Lent was always my favourite time of the year. Growing up in an Italian neighbourhood, it was the perfect answer to the question:
"Aren't you eating?"
I would just say that I gave up whatever I was being offered for Lent. In didn't take much convincing for my best friend to join me. "It's the perfect time of the year to get in shape for the spring!" She would say. She called me a genius. We could practically starve ourselves and were held up as 'good Catholic girls ' by her mom who so desperately wanted to believe it of her daughter, and of me.
Meanwhile we plotted and meted out revenge on those that had crossed us within the past year, while subsisting on coffee, cigarettes, lettuce, fruit. We walked everywhere, exercised twice daily, read cards, used her mom's wedding ring as a pendulum and cast spells. We really did Lent in a big way. Good times.
Mardi Gras Dog Parade!
Friday, February 04, 2005
WARNING! Language may not be safe for work.
Thursday, February 03, 2005
As a teenager I explored Santeria and VooDoo thanks to the public library and Caribbean market next door to the Italian grocery store I worked at. I've done the Neo-Pagan thing and the Wiccan thing but it never quite fit. It was easy to relate to the 'reverence of nature' aspect of paganism, but I couldn't wrap my head and heart around the hodge-podge of tenets borrowed from different, more ancient religions of the world and, mythic deities for prayer. It always fell flat and lacked the inner truth and magic of lets say... asking Saint Anthony to help me find a lost object or a parking space!
I am Catholic. I seamlessly blend folk magic (witchcraft), ecclesiastic teachings, my deep devotion to the cult of the saints and the Virgin Mary, and my love of nature. Like many Italians, I mix the sacred and the profane customs that are characteristic and traditional to my culture and identity.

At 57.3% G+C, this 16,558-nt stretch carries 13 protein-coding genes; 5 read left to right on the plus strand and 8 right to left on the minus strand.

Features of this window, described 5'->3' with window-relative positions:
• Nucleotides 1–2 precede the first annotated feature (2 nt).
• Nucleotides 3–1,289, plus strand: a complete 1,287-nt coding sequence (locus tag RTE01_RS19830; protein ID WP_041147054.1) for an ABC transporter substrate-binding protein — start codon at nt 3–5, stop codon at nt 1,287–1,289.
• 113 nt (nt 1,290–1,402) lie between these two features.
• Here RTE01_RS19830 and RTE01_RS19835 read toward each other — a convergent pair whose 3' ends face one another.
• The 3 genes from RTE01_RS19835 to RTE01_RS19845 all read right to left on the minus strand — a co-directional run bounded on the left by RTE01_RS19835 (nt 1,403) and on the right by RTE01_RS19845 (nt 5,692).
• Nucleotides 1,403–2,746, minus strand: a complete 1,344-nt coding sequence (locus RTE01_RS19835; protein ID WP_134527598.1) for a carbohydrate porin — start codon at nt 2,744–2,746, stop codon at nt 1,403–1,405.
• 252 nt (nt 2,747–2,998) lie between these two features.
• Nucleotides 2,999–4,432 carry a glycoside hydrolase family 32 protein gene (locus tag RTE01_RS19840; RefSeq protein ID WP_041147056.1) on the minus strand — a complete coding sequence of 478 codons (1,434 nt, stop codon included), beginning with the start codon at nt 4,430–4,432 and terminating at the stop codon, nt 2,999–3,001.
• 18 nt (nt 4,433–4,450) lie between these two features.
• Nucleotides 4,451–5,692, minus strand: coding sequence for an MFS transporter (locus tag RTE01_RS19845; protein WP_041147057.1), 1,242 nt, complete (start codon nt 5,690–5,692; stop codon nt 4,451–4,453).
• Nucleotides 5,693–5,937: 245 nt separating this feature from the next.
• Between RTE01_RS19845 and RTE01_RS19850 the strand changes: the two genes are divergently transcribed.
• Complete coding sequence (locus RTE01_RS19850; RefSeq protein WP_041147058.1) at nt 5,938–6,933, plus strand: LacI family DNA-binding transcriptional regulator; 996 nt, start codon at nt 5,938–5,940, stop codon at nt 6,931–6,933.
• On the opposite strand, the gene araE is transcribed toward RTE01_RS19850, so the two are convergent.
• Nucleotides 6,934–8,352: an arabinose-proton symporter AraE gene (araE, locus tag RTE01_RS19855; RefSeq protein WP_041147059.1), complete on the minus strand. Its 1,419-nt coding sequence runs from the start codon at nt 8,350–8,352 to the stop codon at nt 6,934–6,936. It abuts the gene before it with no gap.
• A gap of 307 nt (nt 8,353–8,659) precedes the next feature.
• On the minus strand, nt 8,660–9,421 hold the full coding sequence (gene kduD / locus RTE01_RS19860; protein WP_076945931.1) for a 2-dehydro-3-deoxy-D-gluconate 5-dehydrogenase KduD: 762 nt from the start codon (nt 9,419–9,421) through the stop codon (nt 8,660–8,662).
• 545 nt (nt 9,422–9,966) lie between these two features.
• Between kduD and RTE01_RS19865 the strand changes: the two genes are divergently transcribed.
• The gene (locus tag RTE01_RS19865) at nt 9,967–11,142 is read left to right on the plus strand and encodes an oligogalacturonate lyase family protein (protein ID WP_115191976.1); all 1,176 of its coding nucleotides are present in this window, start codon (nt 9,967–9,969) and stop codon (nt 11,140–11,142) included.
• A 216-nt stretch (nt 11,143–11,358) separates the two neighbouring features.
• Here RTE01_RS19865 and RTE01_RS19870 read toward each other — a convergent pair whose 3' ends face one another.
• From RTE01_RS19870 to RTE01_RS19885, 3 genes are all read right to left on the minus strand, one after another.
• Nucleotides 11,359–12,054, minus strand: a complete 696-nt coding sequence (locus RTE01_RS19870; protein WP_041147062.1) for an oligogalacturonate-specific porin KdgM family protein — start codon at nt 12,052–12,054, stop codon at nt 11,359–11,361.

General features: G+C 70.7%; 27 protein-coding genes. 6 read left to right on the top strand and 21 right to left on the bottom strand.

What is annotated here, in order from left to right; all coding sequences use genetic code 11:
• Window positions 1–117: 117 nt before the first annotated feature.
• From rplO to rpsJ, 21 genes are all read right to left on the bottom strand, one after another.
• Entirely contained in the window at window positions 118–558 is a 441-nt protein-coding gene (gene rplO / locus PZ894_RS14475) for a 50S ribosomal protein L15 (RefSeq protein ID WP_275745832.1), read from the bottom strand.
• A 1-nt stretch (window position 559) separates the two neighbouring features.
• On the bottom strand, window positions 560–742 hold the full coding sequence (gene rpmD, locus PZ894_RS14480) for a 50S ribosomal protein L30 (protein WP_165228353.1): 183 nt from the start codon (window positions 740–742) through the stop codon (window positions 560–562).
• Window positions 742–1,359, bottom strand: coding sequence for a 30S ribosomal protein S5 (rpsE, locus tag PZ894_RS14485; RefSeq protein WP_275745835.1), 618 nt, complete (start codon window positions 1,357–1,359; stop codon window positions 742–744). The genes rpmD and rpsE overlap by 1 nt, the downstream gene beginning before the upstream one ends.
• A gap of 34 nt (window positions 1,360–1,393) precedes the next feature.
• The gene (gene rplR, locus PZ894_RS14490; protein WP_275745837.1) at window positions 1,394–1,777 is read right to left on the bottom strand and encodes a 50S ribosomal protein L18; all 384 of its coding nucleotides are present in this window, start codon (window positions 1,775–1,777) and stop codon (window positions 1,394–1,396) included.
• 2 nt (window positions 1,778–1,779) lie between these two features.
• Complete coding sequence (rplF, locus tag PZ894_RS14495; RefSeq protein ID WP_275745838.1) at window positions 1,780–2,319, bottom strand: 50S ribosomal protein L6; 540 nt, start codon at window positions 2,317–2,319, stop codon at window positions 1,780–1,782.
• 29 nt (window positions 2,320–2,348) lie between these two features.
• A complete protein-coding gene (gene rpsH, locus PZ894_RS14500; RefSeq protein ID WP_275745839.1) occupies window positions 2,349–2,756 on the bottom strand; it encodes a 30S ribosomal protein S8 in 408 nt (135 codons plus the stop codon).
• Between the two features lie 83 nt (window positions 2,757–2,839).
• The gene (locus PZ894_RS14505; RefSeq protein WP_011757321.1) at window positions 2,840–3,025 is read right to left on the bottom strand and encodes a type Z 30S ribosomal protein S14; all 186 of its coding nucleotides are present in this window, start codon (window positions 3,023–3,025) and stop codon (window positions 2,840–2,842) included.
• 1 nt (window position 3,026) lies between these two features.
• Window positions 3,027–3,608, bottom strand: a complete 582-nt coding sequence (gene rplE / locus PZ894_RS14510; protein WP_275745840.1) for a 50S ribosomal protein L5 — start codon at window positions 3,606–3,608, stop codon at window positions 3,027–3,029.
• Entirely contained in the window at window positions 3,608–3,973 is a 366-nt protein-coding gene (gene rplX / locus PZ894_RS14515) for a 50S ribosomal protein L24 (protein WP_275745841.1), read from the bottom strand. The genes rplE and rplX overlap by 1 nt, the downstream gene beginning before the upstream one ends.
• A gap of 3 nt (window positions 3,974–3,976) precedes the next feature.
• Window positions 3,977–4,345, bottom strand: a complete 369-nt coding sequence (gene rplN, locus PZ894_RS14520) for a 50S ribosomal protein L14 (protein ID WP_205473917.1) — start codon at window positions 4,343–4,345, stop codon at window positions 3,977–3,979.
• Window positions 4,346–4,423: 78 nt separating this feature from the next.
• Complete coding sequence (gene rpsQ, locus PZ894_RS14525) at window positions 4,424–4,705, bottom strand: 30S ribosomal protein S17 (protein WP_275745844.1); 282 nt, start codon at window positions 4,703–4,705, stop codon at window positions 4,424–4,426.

Wednesday, February 02, 2005
In our home growing up we celebrated San Biagio/Saint Blaise on February 3rd.
We didn't go to mass or anything. Due to the influence of a number of different ethnic groups in our own family, we celebrated Feb 2nd, the end of winter and the return of the light, La Candelora, by lighting candles and eating crêpes, because it was the French-Canadian custom, and "when in Rome", and because my aunt really liked them. The French agrarian tradition was to make an offering of crêpes to the fairies and nature spirits. San Biagio was mentioned in passing on the third, and my aunt would recount the story of the saint best known for "curing throat illnesses". She baked cookies and lit a candle to honour him and ward off throat illnesses.
What's amazing to me is I woke up with a swollen gland on my neck under my left ear. I've been fighting off a sore throat since last week. I placed my hand on the swelling while I read about San Biagio and felt the swelling shrink almost down to normal as I was typing this very blog entry.
I kid you not.
As a poem by Robert Herrick records, the eve of Candlemas was the day on which Christmas decorations of greenery were removed from people's homes; for traces of berries, holly and so forth will bring death among the congregation before another year is out.
In the British Isles, good weather at Candlemas is taken to indicate severe winter weather later. This is also the date bears emerge from their winter hibernation to inspect the weather; and wolves who choose to return to their lairs on this day know that the severe weather will continue for another forty days at least. In the United States and Canada, Candlemas evolved into Groundhog Day celebrated on the same date.
The earliest American reference to Groundhog Day can be found at the Pennsylvania Dutch Folklore Center at Franklin and Marshall College:
February 4, 1841 - from Morgantown, Berks County (Pennsylvania) storekeeper James Morris' diary..."Last Tuesday, the 2nd, was Candlemas day, the day on which, according to the Germans, the Groundhog peeps out of his winter quarters and if he sees his shadow he pops back for another six weeks nap, but if the day be cloudy he remains out, as the weather is to be moderate."  (http://www.stormfax.com/ghogday.htm)
In France, Candlemas (French: La Chandleur) is celebrated with crêpes, which must be eaten only after eight p.m. If the cook can flip a crêpe while holding a coin in the other hand, the family is assured of prosperity throughout the coming year.
Sailors are often reluctant to set sail on Candlemas Day, believing that any voyage begun then will end in disaster.
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-David Brent, The Office